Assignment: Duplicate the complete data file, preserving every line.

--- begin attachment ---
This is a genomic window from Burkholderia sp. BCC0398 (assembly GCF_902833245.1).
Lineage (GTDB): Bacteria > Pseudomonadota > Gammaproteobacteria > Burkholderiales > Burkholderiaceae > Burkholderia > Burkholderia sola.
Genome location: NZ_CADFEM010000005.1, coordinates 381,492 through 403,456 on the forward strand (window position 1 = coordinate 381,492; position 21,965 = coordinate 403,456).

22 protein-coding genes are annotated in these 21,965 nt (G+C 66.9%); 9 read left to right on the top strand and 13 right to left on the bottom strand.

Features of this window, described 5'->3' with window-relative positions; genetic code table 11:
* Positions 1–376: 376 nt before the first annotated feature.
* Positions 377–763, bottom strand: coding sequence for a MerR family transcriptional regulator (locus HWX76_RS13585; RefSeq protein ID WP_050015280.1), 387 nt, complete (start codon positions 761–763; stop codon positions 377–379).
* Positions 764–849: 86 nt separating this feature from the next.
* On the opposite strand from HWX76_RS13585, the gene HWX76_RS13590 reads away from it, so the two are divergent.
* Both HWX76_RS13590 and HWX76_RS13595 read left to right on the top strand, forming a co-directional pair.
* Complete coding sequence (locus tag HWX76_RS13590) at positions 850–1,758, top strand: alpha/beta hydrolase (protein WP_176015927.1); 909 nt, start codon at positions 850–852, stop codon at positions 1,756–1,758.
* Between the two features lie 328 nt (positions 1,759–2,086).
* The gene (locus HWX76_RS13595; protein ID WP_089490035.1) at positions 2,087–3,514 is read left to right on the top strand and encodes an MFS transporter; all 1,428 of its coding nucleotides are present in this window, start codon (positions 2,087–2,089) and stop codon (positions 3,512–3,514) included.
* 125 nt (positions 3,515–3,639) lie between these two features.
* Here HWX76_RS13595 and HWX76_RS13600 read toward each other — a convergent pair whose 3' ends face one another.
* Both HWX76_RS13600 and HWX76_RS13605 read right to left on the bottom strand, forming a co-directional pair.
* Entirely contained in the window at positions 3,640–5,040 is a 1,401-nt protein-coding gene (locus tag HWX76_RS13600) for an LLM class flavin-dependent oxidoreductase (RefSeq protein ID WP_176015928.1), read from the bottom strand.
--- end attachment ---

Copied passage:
This is a genomic window from Burkholderia sp. BCC0398 (assembly GCF_902833245.1).
Lineage (GTDB): Bacteria > Pseudomonadota > Gammaproteobacteria > Burkholderiales > Burkholderiaceae > Burkholderia > Burkholderia sola.
Genome location: NZ_CADFEM010000005.1, coordinates 381,492 through 403,456 on the forward strand (window position 1 = coordinate 381,492; position 21,965 = coordinate 403,456).

22 protein-coding genes are annotated in these 21,965 nt (G+C 66.9%); 9 read left to right on the top strand and 13 right to left on the bottom strand.

Features of this window, described 5'->3' with window-relative positions; genetic code table 11:
* Positions 1–376: 376 nt before the first annotated feature.
* Positions 377–763, bottom strand: coding sequence for a MerR family transcriptional regulator (locus HWX76_RS13585; RefSeq protein ID WP_050015280.1), 387 nt, complete (start codon positions 761–763; stop codon positions 377–379).
* Positions 764–849: 86 nt separating this feature from the next.
* On the opposite strand from HWX76_RS13585, the gene HWX76_RS13590 reads away from it, so the two are divergent.
* Both HWX76_RS13590 and HWX76_RS13595 read left to right on the top strand, forming a co-directional pair.
* Complete coding sequence (locus tag HWX76_RS13590) at positions 850–1,758, top strand: alpha/beta hydrolase (protein WP_176015927.1); 909 nt, start codon at positions 850–852, stop codon at positions 1,756–1,758.
* Between the two features lie 328 nt (positions 1,759–2,086).
* The gene (locus HWX76_RS13595; protein ID WP_089490035.1) at positions 2,087–3,514 is read left to right on the top strand and encodes an MFS transporter; all 1,428 of its coding nucleotides are present in this window, start codon (positions 2,087–2,089) and stop codon (positions 3,512–3,514) included.
* 125 nt (positions 3,515–3,639) lie between these two features.
* Here HWX76_RS13595 and HWX76_RS13600 read toward each other — a convergent pair whose 3' ends face one another.
* Both HWX76_RS13600 and HWX76_RS13605 read right to left on the bottom strand, forming a co-directional pair.
* Entirely contained in the window at positions 3,640–5,040 is a 1,401-nt protein-coding gene (locus tag HWX76_RS13600) for an LLM class flavin-dependent oxidoreductase (RefSeq protein ID WP_176015928.1), read from the bottom strand.